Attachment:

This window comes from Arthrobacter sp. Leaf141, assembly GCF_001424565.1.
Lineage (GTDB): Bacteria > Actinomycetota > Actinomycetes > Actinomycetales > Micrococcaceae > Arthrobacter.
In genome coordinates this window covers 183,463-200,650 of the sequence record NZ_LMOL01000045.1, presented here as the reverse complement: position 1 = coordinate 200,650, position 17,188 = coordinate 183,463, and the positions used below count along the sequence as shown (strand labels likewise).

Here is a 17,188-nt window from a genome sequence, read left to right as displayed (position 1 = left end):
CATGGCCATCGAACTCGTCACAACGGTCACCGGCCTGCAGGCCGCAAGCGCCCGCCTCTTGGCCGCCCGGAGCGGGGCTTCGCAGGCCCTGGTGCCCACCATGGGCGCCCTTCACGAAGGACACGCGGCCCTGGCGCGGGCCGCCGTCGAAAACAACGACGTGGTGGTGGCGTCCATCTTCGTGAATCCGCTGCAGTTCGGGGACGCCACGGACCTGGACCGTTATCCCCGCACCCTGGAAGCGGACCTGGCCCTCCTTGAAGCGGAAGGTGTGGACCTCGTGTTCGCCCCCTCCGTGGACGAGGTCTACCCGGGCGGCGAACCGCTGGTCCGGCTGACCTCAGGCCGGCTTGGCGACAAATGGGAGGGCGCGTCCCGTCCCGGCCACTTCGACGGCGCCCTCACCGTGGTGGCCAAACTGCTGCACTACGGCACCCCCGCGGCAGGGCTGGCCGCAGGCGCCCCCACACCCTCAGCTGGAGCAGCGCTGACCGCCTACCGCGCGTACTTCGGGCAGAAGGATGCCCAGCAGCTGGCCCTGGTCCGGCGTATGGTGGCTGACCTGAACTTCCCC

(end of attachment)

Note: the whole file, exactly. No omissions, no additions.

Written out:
This window comes from Arthrobacter sp. Leaf141, assembly GCF_001424565.1.
Lineage (GTDB): Bacteria > Actinomycetota > Actinomycetes > Actinomycetales > Micrococcaceae > Arthrobacter.
In genome coordinates this window covers 183,463-200,650 of the sequence record NZ_LMOL01000045.1, presented here as the reverse complement: position 1 = coordinate 200,650, position 17,188 = coordinate 183,463, and the positions used below count along the sequence as shown (strand labels likewise).

Here is a 17,188-nt window from a genome sequence, read left to right as displayed (position 1 = left end):
CATGGCCATCGAACTCGTCACAACGGTCACCGGCCTGCAGGCCGCAAGCGCCCGCCTCTTGGCCGCCCGGAGCGGGGCTTCGCAGGCCCTGGTGCCCACCATGGGCGCCCTTCACGAAGGACACGCGGCCCTGGCGCGGGCCGCCGTCGAAAACAACGACGTGGTGGTGGCGTCCATCTTCGTGAATCCGCTGCAGTTCGGGGACGCCACGGACCTGGACCGTTATCCCCGCACCCTGGAAGCGGACCTGGCCCTCCTTGAAGCGGAAGGTGTGGACCTCGTGTTCGCCCCCTCCGTGGACGAGGTCTACCCGGGCGGCGAACCGCTGGTCCGGCTGACCTCAGGCCGGCTTGGCGACAAATGGGAGGGCGCGTCCCGTCCCGGCCACTTCGACGGCGCCCTCACCGTGGTGGCCAAACTGCTGCACTACGGCACCCCCGCGGCAGGGCTGGCCGCAGGCGCCCCCACACCCTCAGCTGGAGCAGCGCTGACCGCCTACCGCGCGTACTTCGGGCAGAAGGATGCCCAGCAGCTGGCCCTGGTCCGGCGTATGGTGGCTGACCTGAACTTCCCC